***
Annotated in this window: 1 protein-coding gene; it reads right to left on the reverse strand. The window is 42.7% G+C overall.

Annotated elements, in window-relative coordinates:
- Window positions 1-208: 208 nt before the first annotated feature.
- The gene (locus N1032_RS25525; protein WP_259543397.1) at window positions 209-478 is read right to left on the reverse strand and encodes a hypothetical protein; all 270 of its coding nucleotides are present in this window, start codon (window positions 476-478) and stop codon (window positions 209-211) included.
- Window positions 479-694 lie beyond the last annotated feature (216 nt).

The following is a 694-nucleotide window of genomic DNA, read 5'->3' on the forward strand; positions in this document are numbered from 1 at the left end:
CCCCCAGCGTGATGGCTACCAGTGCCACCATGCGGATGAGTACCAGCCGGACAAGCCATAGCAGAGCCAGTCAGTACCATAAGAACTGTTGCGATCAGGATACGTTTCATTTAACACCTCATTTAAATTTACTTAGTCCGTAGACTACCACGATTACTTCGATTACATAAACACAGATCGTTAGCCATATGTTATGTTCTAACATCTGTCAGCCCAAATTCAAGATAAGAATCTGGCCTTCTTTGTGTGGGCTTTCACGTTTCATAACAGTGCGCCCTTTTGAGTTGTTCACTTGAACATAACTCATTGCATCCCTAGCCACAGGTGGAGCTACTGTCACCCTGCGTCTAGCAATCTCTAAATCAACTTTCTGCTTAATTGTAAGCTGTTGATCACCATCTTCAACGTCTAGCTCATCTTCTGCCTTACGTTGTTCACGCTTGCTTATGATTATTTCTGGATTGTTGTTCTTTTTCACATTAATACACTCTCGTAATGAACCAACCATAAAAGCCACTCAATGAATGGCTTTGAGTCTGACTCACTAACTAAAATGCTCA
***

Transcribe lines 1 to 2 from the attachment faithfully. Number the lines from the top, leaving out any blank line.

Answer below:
Annotated in this window: 1 protein-coding gene; it reads right to left on the reverse strand. The window is 42.7% G+C overall.

Annotated elements, in window-relative coordinates: